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March Madness: Taking Children To The Grocery Store

For the parents reading this- lean in.  You need a hug.  Like one of those long, slow, rub-your-back-a-few-times hugs that eventually makes us sway back and forth but then we stop because we’re strangers and that just got weird.

Grocery store shopping with children has the potential to be… well.. frankly, a catastrophe.  The kind of experience where you made a list (but why?) and people are staring at your kids (go away) and you hope your children can extract all of the appropriate vitamins and nutrition from the eight Chips Ahoy bags they tossed into the cart (ugh).

Some people can take their kids to the store and somehow create this entire Family Field Trip. They manage to promote language and literacy development, further social skills, and develop mathematical understanding, all while staying in the budget and leave energized.  As a former teacher, let me be the first to commend these parents for incorporating such outstanding educational concepts into their errand-running.  (So serious- y’all are amazing)

If we’re being honest though, most of us are team-huddling at the store entrance like, “Gather ’round offspring.  We are about to enter a public place known as a STORE.  If you run away from the cart, I WILL FIND YOU and I will break your spirit with a permanent hand hold.  If you sweep Reese’s eggs into the cart when I’m not looking, Mommy will pay for all of them with your allowance and put them in her Easter basket.  And just to be clear, if I see you licking any produce, I will disown you immediately and call your father.  Ready? Break!”

taking children grocery store

It all started when your kids insisted on riding in the Party Bus Grocery Cart.  You know, the one that’s triple the size of a regular cart and nearly impossible to put on a swivel onto Aisle 4.  Inevitably there are also some sort of novelty race car stripes along the plastic side.  Plus a jankity wheel.  Don’t get me started…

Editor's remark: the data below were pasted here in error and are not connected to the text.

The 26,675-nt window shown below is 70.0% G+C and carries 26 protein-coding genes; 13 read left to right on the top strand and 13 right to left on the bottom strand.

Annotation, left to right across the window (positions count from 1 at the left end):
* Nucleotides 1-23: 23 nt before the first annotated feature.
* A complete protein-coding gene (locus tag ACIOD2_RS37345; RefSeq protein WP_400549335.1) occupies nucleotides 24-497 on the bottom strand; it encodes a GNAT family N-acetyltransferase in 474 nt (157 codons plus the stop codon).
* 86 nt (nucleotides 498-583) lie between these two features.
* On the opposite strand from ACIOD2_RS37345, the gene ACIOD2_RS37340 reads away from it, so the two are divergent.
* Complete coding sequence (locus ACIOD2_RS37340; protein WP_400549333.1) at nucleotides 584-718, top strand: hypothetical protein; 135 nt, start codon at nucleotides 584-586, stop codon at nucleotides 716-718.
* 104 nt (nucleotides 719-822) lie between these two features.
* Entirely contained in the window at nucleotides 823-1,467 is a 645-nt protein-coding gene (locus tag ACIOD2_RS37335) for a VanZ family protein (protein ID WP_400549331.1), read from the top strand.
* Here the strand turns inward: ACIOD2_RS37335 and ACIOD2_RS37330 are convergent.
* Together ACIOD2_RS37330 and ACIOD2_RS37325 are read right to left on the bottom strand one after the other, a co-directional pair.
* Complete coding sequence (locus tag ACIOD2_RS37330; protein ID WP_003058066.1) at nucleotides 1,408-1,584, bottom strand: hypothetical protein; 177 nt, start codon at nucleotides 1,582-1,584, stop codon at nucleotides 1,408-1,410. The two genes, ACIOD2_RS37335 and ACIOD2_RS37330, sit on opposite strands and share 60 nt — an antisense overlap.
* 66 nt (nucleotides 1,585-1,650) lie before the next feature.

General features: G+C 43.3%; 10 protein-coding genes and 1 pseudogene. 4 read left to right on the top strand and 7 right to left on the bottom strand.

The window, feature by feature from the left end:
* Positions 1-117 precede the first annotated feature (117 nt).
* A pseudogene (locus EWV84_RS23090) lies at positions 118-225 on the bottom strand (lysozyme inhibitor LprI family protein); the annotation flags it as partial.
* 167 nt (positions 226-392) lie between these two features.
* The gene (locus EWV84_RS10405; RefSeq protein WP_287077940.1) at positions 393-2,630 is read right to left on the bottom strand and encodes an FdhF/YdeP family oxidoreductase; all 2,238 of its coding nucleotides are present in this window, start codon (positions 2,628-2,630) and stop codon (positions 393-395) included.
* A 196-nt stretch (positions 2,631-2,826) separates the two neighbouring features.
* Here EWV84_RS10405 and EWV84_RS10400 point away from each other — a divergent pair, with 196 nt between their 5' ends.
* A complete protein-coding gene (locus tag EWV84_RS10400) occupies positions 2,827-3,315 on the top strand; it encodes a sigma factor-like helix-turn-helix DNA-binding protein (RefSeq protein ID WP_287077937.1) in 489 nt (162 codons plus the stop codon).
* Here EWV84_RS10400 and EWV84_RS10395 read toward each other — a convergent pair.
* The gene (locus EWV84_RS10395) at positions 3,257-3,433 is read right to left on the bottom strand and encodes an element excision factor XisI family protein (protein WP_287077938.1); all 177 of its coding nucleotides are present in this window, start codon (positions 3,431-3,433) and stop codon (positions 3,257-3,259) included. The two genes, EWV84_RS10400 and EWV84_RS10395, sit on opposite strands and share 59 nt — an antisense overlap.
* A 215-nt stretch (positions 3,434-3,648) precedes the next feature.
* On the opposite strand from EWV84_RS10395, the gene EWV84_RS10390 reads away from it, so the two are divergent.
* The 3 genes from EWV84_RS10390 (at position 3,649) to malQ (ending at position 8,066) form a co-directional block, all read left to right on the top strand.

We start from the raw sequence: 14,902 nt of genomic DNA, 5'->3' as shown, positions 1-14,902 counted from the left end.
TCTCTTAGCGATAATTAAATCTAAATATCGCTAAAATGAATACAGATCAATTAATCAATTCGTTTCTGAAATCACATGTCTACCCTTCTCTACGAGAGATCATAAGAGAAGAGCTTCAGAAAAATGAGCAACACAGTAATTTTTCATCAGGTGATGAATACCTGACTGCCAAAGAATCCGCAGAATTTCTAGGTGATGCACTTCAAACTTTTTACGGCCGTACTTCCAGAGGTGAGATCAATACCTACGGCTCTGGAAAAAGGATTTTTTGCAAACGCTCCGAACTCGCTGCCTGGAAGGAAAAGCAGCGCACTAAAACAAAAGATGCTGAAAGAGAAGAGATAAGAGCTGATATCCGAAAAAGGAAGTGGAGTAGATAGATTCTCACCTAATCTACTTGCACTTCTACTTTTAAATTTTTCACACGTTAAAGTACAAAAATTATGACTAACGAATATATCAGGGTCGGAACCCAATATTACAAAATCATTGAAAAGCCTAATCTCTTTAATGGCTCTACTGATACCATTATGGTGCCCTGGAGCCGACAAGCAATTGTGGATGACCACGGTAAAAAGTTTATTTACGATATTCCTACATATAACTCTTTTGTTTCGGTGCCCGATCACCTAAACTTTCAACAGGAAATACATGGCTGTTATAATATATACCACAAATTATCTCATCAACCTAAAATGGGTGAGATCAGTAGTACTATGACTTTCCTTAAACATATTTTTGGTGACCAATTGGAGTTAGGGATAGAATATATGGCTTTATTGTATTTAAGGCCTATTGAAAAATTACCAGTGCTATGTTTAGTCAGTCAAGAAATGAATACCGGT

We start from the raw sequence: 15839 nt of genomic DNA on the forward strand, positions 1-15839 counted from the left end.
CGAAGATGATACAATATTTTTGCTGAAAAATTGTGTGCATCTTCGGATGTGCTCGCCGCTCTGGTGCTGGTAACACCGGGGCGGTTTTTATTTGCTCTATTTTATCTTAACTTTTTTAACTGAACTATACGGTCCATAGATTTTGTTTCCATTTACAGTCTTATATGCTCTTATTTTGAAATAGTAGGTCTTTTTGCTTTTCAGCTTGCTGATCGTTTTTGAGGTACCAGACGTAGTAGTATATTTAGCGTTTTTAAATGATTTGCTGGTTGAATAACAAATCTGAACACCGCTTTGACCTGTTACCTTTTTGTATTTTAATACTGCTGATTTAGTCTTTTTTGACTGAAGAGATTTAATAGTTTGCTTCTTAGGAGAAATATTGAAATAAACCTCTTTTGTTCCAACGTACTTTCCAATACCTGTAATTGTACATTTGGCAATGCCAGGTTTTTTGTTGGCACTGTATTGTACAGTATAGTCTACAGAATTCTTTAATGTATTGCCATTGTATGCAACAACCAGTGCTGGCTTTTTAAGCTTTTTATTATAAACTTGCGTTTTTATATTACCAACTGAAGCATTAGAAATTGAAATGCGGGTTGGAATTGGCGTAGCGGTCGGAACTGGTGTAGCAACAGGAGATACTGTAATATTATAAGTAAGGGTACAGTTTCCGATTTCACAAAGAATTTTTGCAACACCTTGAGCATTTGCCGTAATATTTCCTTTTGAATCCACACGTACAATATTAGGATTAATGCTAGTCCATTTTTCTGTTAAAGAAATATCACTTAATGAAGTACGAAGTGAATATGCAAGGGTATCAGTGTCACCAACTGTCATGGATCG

A grocery trip shopping solo would have allowed you to get oriented with your list, the layout, the store’s temperature, the coupons, the sales, and then begin.  That day, your first step into the store was accompanied by your precious little inmates- who, God bless them, could not manage any chill because they caught a glimpse of the 25 cent tattoo machines on the way in.  You were barely in the store thinking, “IT’S NOT GONNA GO DOWN LIKE THIS”, so you promised the three year old he could get the tattoo of a skull wearing sunglasses after check-out to keep the peace.

As you made your way around the store, you mentally catalogued all the ways your children have abused the shopping cart in recent trips.
1.  Standing up in the basket to “surf”
2.  Toddlers trying to do full circle spins in the front seat
3.  Kid standing on the side and literally flipping the cart over while toddler sibling is in the front seat
4.  Sitting on the inside edge of the basket teetering backward toward a concussion
5.  Child “helping” parent push the cart which is definitely code for shoving the cart into shelving units and walls
6.  Kid laying flat along the bottom and paddling along the oh-so-clean floor with their hands

You tried to make the shopping fun.  Like, playing “Hunters and Gatherers” and sending your oldest back and forth to get items from the list.  This was fun until it was not fun.  More specifically- when he gathered someone else’s cell phone from their purse.  Later, it was like “Hey guys!  Look how interesting it is to learn new words on the cereal boxes!”  And those inquisitive early readers yelled, “MOM DOES THAT SAY CORN POOPS” and that’s when Fun Shopping abruptly and permanently died.

There’s no way to predict which products or food items will make kids beg and plead.  This is March Madness, you guys.  Expect the unexpected.  Your toddler tantrummed over a bag of edamame.  And you might’ve even bought it if she ACTUALLY liked it.  But no, we’ve entered the Twilight Zone where hungry, tired children start campaigning for products based solely on the packaging colors, and she only wanted it because it’s green.  If you bought edamame for the crying toddler, this is what dinnertime would end up like: “I would not like them here or there/ I would not like them anywhere/ I do not like green edamame/ I do not like them (unless we’re in the grocery store and you won’t buy me nothin else in which case toddler logic says there will be weeping and gnashing of teeth over that green bag of soybeans)”

To many, March Madness is filling out a basketball bracket.  To a parent in a grocery store, March Madness is a child with no Act-Right, filling out a bracket to see which forbidden products can secretly gain entry to the cart…
grocery store bracket

The real fun started at the check-out.  At that point, Mom discovered piles of contraband that would’ve tripled the grocery bill and immediately guaranteed Type 2 Diabetes.  Your feral crew of lovelies traded whining for begging once they spotted the ride-on machine at the exit.  One child was trying to scan the items for the cashier.  Another wanted his skull tattoo.  You forgot to grab juice but there was no freakin way you were leaving that check out lane.